Further Reflections on Mandatory Priestly Celibacy

Further Reflections on Mandatory Priestly Celibacy June 10, 2019

This is a collection of various Facebook comments of mine in response to an earlier paper, Mandatory Priestly Celibacy: New (?) Argument. That ought to be read for background, because I made a highly specific argument regarding Eastern Orthodox priests, that has some subtle aspects to it.

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With the data I found (from America), we see that when there is a choice to be married or to be celibate, before being ordained as a priest, 90-93% of those who are Orthodox priests chose marriage. That, to me, does not suggest a very robust appreciation of celibacy (in conjunction with the priesthood) at all. Clearly, celibacy is more highly spoken of in Scripture, as part of the evangelical counsels, yet only 10-13% of Orthodox priests (in America) choose it? I think that undervalues celibacy.

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I’m talking mostly about parish priests, not monks (where there is more agreement between Catholicism and Orthodoxy). We simply like most of our priests to be more like both Orthodox and Catholic bishops (celibate) than Orthodoxy does. If they want to bash our policy, we reply with the Bible and note that they have the same opinions regarding their bishops. So we apply it to priests, too, in the Latin Rite. Ho hum. No biggie. But because it has to do with sex, it is (as with all these issues) a big stink and never-ending controversy.

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I already knew that I lacked worldwide statistics, so the argument is tentative in that respect. I said that where we do have statistics, 90-93% of Orthodox priests are married.

[My Orthodox dialogue opponent] precisely confirmed my argument by saying, “we don’t often have celibate parish Priests.” Why is that, if celibacy is valued in Orthodoxy as much as Catholics value it (as we are told)? We agree regarding monks and bishops. Thus, the argument is about parish priests. I’m not minimizing the importance of monasticism; I’m simply taking about one particular thing.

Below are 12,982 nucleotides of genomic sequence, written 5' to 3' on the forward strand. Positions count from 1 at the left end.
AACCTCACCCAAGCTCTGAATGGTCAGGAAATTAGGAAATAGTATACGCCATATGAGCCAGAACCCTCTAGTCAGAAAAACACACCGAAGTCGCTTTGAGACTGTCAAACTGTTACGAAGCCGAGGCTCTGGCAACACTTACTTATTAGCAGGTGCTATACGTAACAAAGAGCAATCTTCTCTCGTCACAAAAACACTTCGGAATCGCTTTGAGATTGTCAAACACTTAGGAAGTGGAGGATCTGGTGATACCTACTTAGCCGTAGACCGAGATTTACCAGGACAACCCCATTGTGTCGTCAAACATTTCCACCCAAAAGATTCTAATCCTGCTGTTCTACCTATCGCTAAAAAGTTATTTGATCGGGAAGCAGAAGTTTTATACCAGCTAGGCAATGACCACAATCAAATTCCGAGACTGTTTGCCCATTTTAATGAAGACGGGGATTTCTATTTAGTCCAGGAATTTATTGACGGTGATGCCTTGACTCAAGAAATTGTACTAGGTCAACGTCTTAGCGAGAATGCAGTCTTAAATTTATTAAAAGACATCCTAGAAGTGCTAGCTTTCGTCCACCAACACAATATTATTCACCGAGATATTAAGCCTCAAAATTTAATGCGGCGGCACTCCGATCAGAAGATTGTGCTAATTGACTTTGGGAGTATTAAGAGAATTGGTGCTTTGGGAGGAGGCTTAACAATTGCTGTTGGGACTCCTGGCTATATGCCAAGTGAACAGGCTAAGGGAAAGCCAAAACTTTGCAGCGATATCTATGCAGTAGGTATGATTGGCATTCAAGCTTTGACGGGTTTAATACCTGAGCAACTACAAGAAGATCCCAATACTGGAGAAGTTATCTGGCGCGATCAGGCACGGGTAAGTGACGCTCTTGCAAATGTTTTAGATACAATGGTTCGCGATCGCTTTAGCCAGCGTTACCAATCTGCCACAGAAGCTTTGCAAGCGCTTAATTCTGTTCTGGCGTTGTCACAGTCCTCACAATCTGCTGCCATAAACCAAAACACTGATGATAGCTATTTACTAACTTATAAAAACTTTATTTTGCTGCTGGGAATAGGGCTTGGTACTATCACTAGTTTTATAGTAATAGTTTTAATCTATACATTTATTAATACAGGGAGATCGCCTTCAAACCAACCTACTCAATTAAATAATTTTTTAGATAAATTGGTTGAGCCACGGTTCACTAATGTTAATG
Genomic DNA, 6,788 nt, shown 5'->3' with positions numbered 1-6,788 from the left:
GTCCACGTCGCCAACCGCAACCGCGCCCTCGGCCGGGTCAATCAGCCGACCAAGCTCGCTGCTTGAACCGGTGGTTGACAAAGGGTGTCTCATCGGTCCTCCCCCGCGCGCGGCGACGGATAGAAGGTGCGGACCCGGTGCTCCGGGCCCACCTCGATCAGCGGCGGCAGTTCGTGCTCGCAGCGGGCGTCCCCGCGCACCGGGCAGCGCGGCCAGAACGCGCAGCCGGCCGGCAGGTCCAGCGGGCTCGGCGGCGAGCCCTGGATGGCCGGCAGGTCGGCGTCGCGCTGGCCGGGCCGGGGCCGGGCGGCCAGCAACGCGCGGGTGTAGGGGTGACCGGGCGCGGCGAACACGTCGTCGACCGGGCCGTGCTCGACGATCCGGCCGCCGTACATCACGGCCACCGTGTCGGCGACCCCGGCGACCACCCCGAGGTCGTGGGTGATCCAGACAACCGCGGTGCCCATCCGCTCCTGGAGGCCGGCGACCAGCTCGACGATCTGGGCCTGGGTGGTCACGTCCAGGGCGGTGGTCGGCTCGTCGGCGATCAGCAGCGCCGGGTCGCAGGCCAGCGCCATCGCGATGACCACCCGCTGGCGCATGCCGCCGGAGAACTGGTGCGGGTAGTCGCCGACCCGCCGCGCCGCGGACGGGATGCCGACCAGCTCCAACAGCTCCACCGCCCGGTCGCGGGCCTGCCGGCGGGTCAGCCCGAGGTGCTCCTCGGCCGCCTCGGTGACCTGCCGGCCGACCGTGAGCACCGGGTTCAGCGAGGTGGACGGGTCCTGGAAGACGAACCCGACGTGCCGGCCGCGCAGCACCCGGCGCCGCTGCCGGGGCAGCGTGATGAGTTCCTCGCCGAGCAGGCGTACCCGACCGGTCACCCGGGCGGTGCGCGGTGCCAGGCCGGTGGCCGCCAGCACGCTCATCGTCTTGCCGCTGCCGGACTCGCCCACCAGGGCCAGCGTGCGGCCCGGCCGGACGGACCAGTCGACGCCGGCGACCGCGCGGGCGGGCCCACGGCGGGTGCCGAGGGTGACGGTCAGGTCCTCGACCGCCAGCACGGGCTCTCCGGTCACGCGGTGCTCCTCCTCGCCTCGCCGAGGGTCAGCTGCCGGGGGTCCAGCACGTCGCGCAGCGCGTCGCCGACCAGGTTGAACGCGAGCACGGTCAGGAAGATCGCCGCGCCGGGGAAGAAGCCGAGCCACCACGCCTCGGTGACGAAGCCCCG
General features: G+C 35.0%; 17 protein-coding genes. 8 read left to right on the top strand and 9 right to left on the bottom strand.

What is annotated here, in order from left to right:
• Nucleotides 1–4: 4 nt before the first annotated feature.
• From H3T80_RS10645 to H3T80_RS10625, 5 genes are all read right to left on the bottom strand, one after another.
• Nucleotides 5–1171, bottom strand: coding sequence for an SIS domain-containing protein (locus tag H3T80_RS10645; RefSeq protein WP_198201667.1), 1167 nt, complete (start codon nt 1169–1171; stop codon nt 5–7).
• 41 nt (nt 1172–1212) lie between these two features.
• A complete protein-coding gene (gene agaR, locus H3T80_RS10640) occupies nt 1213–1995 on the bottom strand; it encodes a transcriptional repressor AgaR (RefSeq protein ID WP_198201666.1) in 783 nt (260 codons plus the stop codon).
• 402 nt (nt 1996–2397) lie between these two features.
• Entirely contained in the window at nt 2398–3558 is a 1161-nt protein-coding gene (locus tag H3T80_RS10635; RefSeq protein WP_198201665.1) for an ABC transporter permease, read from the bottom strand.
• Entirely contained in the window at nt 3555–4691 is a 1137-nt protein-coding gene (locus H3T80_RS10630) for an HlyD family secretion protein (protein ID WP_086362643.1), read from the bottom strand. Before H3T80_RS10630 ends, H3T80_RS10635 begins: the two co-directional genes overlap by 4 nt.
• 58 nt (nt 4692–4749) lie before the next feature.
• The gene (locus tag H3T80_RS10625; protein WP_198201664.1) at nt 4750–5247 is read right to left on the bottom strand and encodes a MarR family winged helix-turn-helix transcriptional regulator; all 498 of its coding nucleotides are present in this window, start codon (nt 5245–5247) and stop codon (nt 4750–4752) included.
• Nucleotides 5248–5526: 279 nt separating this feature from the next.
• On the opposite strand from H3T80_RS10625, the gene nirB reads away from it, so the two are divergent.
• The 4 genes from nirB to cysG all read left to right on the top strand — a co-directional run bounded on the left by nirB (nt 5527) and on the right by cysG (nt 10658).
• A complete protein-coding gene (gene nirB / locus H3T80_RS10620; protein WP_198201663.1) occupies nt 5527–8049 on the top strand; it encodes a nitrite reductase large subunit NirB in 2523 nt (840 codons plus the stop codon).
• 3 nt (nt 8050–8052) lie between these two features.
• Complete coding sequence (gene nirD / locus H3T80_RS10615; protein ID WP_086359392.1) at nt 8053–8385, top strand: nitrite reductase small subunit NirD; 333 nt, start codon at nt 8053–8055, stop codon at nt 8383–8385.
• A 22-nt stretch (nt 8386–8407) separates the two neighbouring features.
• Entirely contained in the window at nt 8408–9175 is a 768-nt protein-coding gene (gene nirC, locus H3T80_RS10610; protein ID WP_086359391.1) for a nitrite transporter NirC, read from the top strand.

The Catholic argument regarding parish priests would be that they have to be responsible for hundreds or thousands of people; therefore, being single would be at least as important as it is for the monk, so that undivided attention can be given to the flock.

I’m not trying to force anything. I am giving the rationale for our view, which is constantly both maligned and misunderstood. This is what apologists do. The Orthodox (and Protestants) say that we overvalue celibacy; I am replying that they undervalue it, by the looks of things. The Bible appears to put consecrated celibacy on a higher plane than marriage (the evangelical counsels).

This is why, as a western, Latin Catholic, I am glad that celibacy is required for priests, since it merges the priesthood with heroic observance of the evangelical counsels.

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If we get the total statistics and compare all Catholic priests with all Orthodox, it is still gonna be the case that many more Orthodox priests are married. So my question is: why? Why don’t we see many more celibate Orthodox priests than we do? Why is it that marriage is encouraged in their case but forbidden to the bishops and monks? In other words, what would be the argument against an Orthodox parish priest who wants to combine the monastic ideal with his own job as shepherd of a flock?

Why do Orthodox prefer their parish priests to be married rather than celibate?

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I support folks keeping to all legitimate Christian traditions that are not immoral (such as, e.g., allowing contraception and divorce). I am defending the Catholic view of priestly celibacy that is constantly maligned and attacked, and challenging Orthodox to defend their own views.

I say that celibate priesthood is a higher state of life, according to the notion of heroic, consecrated celibacy, in line with the idea of the “evangelical counsels.” That seems to be what East and West disagree about; yet the East applies the same criterion to their bishops and monks, so I don’t see how they can denigrate our applying it to our priests. We simply have a stricter standard there. The Orthodox should respect that, since they are stricter than we are in a number of ways (such as fasting requirements).

It seems to come down to this notion that priests somehow have less capacity monks and bishops to be celibate, as if it is (practically) impossible or undesirable for them to do so, or as if there just aren’t enough men out there called to be both celibate and priests (which is the constant, droning secular argument against us). And this is what I object to, if that is the reasoning.